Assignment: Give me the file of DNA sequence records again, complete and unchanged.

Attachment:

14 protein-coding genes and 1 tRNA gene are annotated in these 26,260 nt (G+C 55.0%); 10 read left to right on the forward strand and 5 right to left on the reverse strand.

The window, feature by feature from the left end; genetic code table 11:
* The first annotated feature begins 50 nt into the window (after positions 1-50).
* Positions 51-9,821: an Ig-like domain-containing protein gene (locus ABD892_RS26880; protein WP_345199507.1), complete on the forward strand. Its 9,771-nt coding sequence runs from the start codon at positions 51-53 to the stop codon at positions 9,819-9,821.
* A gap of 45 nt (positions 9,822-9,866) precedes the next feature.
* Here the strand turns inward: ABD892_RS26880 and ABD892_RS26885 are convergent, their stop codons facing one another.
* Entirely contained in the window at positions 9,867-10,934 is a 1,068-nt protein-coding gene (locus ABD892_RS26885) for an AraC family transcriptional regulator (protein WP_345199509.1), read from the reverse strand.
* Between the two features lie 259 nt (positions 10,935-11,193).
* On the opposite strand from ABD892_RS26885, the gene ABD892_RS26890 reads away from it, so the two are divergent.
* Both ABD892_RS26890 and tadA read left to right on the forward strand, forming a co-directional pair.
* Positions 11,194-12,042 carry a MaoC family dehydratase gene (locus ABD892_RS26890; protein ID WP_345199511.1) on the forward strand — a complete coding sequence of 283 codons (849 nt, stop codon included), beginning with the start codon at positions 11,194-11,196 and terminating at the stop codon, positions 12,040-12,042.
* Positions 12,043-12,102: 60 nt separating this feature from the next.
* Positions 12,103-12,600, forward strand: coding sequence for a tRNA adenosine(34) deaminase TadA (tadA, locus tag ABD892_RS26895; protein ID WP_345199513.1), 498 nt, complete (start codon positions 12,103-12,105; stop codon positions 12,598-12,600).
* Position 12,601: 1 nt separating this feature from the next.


14 protein-coding genes and 1 tRNA gene are annotated in these 26,260 nt (G+C 55.0%); 10 read left to right on the forward strand and 5 right to left on the reverse strand.

The window, feature by feature from the left end; genetic code table 11:
* The first annotated feature begins 50 nt into the window (after positions 1-50).
* Positions 51-9,821: an Ig-like domain-containing protein gene (locus ABD892_RS26880; protein WP_345199507.1), complete on the forward strand. Its 9,771-nt coding sequence runs from the start codon at positions 51-53 to the stop codon at positions 9,819-9,821.
* A gap of 45 nt (positions 9,822-9,866) precedes the next feature.
* Here the strand turns inward: ABD892_RS26880 and ABD892_RS26885 are convergent, their stop codons facing one another.
* Entirely contained in the window at positions 9,867-10,934 is a 1,068-nt protein-coding gene (locus ABD892_RS26885) for an AraC family transcriptional regulator (protein WP_345199509.1), read from the reverse strand.
* Between the two features lie 259 nt (positions 10,935-11,193).
* On the opposite strand from ABD892_RS26885, the gene ABD892_RS26890 reads away from it, so the two are divergent.
* Both ABD892_RS26890 and tadA read left to right on the forward strand, forming a co-directional pair.
* Positions 11,194-12,042 carry a MaoC family dehydratase gene (locus ABD892_RS26890; protein ID WP_345199511.1) on the forward strand — a complete coding sequence of 283 codons (849 nt, stop codon included), beginning with the start codon at positions 11,194-11,196 and terminating at the stop codon, positions 12,040-12,042.
* Positions 12,043-12,102: 60 nt separating this feature from the next.
* Positions 12,103-12,600, forward strand: coding sequence for a tRNA adenosine(34) deaminase TadA (tadA, locus tag ABD892_RS26895; protein ID WP_345199513.1), 498 nt, complete (start codon positions 12,103-12,105; stop codon positions 12,598-12,600).
* Position 12,601: 1 nt separating this feature from the next.